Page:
• The Norwegian comedy Rett i Lomma (Right in The Pocket, referring to easily obtained money) is built on this trope. It is about a man who lost his job, and the money he gets from renting out apartments on the side in his house isn't enough to keep it going. The very same day, however, he gets a welfare check from the bank to "Mr. Thomason", who had recently moved to Canada. He decided to use it for himself instead of forwarding it. Then he finds out that by inventing a few fake occupants with various family and illnesses, the government would keep sending him money to support them. Cue the actual start of the play, where he decides that it has gone on for long enough and that he will have to "kill them off". Unfortunately, this only makes things worse because of the payout for funeral, etc. And then, an inspector knocks on the door and wants to look through all his paperwork for the last two years. It ends up with him having to not only play the part of Thomason, but also having to drag in his only real occupant as he walks in on a conversation and starts asking questions. Then an agent from the funeral service and his assistant arrives, as well as his uncle, his friend's girlfriend and his own wife. The network of different lies and explanations soon expand and start conflicting, and the two friends also have to make up lies while separate from each other. Therefore you get such situations as the apparently deaf Normann answering the phone, the wife having to be "accidentally" locked into their bedroom because she became too annoying, and the inspector being served tea and wine until he's drunk. It finally collapses upon them as the inspector's much more level-headed boss arrives, and the main character is given a new job as inspector because he "knows every trick in the book". While hard to follow, at least the convoluted thing was damned funny and had a happy ending.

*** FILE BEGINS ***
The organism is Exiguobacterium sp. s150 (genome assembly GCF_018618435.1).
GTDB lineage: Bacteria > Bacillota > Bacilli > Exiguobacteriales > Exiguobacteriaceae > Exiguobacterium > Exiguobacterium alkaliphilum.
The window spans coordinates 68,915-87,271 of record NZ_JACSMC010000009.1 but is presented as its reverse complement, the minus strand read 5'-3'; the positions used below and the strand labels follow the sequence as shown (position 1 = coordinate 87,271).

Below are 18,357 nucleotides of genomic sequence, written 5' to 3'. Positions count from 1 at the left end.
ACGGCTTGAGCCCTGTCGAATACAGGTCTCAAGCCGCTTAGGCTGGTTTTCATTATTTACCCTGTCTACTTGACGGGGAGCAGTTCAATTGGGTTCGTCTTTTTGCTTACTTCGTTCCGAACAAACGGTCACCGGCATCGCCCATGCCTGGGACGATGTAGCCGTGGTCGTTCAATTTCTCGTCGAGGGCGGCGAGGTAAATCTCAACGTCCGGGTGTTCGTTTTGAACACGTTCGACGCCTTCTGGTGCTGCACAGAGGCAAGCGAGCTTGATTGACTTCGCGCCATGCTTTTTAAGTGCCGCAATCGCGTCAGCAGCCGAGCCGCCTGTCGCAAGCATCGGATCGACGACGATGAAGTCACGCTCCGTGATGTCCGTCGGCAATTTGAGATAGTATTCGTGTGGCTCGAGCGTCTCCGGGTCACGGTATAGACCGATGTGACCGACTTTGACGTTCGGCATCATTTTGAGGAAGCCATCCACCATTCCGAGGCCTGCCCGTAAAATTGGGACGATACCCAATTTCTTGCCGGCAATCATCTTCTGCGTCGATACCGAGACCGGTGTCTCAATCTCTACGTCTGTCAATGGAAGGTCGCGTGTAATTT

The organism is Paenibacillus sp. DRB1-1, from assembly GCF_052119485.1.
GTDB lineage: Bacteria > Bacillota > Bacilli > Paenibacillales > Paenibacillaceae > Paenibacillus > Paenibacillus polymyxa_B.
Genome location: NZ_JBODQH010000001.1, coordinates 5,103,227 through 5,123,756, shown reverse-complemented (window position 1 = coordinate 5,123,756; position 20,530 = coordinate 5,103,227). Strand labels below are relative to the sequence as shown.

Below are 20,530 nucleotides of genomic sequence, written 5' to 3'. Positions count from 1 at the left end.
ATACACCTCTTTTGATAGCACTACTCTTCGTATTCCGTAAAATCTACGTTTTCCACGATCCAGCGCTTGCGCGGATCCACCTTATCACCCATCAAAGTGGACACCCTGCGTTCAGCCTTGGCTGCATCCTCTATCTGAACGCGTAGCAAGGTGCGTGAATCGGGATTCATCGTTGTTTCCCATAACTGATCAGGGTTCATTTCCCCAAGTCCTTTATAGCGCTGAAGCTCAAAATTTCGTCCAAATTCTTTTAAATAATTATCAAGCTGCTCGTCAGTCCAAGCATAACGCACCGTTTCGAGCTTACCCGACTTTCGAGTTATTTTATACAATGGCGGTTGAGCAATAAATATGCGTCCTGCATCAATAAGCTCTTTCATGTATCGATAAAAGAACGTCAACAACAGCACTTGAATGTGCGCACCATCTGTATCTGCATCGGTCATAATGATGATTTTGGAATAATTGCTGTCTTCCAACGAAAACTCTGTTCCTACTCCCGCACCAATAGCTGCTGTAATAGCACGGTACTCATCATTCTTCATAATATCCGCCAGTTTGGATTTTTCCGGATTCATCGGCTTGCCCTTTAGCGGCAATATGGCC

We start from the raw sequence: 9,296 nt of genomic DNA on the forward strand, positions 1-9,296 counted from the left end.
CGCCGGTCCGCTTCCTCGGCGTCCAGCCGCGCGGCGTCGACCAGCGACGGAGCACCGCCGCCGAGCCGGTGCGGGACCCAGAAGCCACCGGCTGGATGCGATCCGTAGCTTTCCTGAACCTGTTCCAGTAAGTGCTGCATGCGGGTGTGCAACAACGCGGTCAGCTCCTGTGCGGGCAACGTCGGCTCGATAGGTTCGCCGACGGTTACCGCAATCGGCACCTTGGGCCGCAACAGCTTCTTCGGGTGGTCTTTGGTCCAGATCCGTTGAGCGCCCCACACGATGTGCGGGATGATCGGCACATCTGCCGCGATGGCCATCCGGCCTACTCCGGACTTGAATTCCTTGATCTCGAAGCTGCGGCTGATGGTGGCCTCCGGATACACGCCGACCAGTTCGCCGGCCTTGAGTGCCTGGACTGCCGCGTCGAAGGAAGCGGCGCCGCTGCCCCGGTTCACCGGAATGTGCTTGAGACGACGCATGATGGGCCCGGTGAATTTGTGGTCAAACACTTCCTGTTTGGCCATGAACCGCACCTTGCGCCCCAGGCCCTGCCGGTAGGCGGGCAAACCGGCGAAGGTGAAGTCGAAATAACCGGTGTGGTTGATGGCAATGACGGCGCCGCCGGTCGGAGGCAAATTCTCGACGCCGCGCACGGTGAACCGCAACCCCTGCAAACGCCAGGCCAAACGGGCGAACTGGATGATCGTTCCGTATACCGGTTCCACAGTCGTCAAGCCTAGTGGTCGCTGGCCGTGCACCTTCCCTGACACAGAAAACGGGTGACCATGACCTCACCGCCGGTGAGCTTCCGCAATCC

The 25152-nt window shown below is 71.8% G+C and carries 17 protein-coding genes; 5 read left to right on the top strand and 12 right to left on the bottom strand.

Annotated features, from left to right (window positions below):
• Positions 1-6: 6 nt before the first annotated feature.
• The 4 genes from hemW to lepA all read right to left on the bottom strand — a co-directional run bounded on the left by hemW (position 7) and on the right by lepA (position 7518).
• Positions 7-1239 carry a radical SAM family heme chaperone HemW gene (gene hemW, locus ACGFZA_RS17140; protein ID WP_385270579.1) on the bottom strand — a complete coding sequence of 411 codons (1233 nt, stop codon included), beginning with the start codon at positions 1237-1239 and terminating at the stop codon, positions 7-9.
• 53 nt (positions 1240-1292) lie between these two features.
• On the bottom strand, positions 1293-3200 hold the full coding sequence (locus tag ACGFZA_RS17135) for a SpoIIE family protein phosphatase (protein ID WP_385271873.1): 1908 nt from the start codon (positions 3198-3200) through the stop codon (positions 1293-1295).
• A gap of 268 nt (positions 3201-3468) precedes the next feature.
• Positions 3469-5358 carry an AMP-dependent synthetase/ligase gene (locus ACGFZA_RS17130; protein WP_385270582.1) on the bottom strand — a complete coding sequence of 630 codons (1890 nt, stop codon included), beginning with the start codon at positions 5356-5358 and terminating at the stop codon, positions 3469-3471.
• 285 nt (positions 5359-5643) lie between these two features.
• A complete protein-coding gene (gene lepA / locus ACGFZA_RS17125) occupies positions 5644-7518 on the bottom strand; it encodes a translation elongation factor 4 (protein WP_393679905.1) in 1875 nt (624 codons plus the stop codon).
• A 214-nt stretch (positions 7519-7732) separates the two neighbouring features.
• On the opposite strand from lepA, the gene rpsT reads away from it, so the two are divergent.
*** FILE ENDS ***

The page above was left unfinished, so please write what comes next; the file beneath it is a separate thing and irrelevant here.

• This Episode of Amazing Super Powers certainly qualifies.
  • I Fell in Love, so I Tried Livestreaming: When Souta crossdresses in an attempt to set a Honey Trap for Yuu, Vina suggests that Sora and Yuu act as a fake couple to ward him off. This backfires because of the dorm's no romance rule and because of Sora's double life as a net idol. Vina then tries to cover this up with another lie by claiming that he confessed to Sora, thus necessitating that she forms a fake relationship with Yuu, but Yuu senses that this lie will get out of hand and properly explains the situation to the whole dorm.

    Web Original 
  • In Sword Art Online Abridged: